It was morally wrong for two men to attack an anti-Islam installation last weekend in Garland, Texas, and no one should mourn the death of these terrorists. But what about deliberately provoking the assault by staging a competition for the most insulting caricature of the Prophet Muhammad?
Was that morally wrong? Or was it just a reasonable exercise of the right to free speech?
It’s easy to be distracted by the condemnation of the crime, which should be absolute. No verbal provocation can justify killing.
But it’s also easy to be distracted by the First Amendment. The Constitution guarantees a right to speak. Under Supreme Court precedent, that right extends to most offensive speech, provided it doesn’t count as “fighting words” that would immediately cause a reasonable person to respond by throwing a punch. Many other countries, including those we consider free, outlaw racist speech or speech inciting racism. The U.S. doesn’t – and can’t under most interpretations of the First Amendment.
But the protected status of free speech says nothing about whether particular speech is morally right or wrong. That status allows me to advocate for child abuse or witch-burning or killing members of a race I don’t like. These kinds of speech are morally repugnant, even though they are constitutionally protected.
To evaluate the conduct of someone who speaks with the intent to provoke a violent response, then, we need to consider the speech on its own terms. We need to ask: What did those who staged the provocation intend to happen? And what were the foreseeable consequences?
One goal of the provokers in Texas seems to have been sending a message to Muslims that their faith may be criticized with impunity. Pamela Geller, the organizer, said she chose the venue because Muslims had previously organized an event there. Geller also said that Muslims generally cannot be criticized in the U.S. because of political correctness, and that she wanted to counteract what she perceives as a new social norm.
The desire to condemn Islam by intentionally offending Muslims is morally unpleasant in itself. Insulting the Prophet to make a point is a bit like showing Nazi propaganda to prove that Jews can be subject to criticism: effective, but repulsive.
Yet as moral wrongdoing goes, giving offense isn’t at the top of the list. You shouldn’t do it, but when you do, you’re offensive – nothing more. Compared with intimidation, for example, offense is less wrongful. If offense were all that Geller intended, she’d deserve a stern lecture about civility, not deep condemnation.
Geller also had a plausible moral rationale: to strike a blow for free speech itself, after January’s attacks in Paris at the offices of Charlie Hebdo. Perhaps, it could be argued, some offense is justified in light of the need to stand up against terrorism that is intended to repress speech.
But there was almost certainly another goal at work in the provocation, too. Geller clearly wanted to get a reaction from Muslims offended by the event’s intentionally offensive speech. The point of the offense was, in part, to generate a response.
Perhaps all Geller wanted was to provoke a counterdemonstration that would have drawn attention to her efforts. But assuming for a moment that she didn’t want to provoke a violent attack, Geller could still be held morally responsible for the foreseeable consequences of her provocation.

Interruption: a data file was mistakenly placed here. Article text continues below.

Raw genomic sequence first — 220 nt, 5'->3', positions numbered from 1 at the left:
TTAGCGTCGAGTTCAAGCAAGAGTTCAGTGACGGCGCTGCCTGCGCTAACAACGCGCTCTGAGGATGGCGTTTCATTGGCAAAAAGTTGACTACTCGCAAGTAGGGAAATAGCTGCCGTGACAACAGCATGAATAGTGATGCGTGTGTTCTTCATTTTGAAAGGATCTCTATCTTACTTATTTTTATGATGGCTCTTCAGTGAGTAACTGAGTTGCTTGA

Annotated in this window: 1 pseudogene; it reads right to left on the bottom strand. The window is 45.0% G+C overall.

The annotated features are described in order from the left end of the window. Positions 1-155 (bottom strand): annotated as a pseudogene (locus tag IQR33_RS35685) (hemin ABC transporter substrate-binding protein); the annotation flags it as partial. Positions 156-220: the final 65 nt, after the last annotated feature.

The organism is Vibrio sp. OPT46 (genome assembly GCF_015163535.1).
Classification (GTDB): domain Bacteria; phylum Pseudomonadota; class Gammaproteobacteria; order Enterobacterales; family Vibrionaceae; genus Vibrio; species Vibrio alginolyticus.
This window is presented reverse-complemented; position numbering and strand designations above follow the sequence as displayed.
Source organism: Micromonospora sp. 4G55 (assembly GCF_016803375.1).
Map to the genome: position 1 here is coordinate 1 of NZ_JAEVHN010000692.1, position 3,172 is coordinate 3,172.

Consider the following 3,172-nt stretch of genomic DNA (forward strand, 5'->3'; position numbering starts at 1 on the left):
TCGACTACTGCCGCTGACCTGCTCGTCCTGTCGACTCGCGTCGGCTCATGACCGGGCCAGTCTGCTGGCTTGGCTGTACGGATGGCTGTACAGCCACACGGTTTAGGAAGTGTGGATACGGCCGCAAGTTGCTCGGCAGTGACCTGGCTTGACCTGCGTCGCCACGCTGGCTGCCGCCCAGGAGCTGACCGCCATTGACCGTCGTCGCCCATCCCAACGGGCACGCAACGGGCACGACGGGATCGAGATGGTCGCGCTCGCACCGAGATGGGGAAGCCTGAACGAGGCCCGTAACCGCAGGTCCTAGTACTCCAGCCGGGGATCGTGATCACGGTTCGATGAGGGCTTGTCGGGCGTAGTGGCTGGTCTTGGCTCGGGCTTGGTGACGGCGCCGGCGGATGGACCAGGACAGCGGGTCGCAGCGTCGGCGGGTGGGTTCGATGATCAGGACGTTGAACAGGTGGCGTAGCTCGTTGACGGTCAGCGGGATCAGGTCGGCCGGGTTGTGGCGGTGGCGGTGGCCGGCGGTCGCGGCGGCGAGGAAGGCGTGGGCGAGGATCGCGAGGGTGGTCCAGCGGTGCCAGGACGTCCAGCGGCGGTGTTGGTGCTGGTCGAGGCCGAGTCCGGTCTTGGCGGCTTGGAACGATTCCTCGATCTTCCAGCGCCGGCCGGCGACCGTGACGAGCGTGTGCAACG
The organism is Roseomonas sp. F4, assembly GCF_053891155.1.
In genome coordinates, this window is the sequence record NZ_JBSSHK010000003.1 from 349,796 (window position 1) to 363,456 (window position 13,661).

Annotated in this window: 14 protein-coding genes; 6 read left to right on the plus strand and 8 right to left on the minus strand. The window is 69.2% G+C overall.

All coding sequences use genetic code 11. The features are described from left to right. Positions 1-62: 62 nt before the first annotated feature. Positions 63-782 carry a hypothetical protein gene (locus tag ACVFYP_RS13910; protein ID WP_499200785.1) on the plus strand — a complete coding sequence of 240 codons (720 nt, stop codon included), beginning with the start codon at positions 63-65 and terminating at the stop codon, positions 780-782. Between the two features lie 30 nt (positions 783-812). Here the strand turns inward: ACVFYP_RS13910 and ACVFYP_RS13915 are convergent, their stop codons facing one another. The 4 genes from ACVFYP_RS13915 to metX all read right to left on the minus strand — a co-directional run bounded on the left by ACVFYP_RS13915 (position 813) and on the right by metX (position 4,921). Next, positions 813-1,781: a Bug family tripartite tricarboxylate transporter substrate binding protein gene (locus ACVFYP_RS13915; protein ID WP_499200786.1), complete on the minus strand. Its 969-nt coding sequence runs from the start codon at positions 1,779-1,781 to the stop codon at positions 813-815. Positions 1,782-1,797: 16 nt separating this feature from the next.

There’s a moral theory, called the doctrine of double effect, that says you shouldn’t be blamed for foreseeable consequences that you don’t want. We sometimes rely on it, as in justifying collateral damage as a result of an otherwise morally correct use of force.
This moral doctrine of double effect has no place in evaluating a conscious provocation. Geller was trying to provoke a reaction. If the reaction was reasonably likely to be violent, she can’t hide behind the notion that she didn’t want anyone to get hurt.
Was a violent reaction foreseeable? I’d like the answer to be no. Plenty of insults against Muslims go unremarked, and certainly unavenged. Violent attacks like the one on Charlie Hebdo are extremely rare.
Fairness toward American Muslims would seem to require us to say that the violent reaction wasn’t reasonably likely to occur. We’d then have to absolve Geller on a ground she probably wouldn’t much like.
But that still leaves the question of Geller’s own subjective beliefs and intentions. It’s hard to escape the suspicion that part of her hoped to provoke a violent response.
After all, it’s part of Geller’s worldview to believe that Islam is a violent religion. The bus and subway ads she’s paid for depict Islam in terms of violent jihad. She paid for an armed security guard outside the event, suggesting she considered violence at least possible. What’s more, the value of the free speech she is trumpeting is relevant mostly because cartoons perceived as insulting the Prophet have been met with violence.
If – and I say if – Geller intended to provoke violence, she did something much worse than giving offense. By willfully trying to provoke violence, Geller was trying to create a situation in which innocent people could have been harmed or killed. As it was, a security guard at the event was injured. (By the way, the guard who shot and killed the attackers counts as a hero who saved lives, regardless of Geller’s motives.)
If Geller wanted violence to happen, her actions were morally culpable – even though she obviously didn’t commit it.
Noah Feldman, a Bloomberg View columnist, is a professor of constitutional and international law at Harvard and the author of six books, most recently “Cool War: The Future of Global Competition.”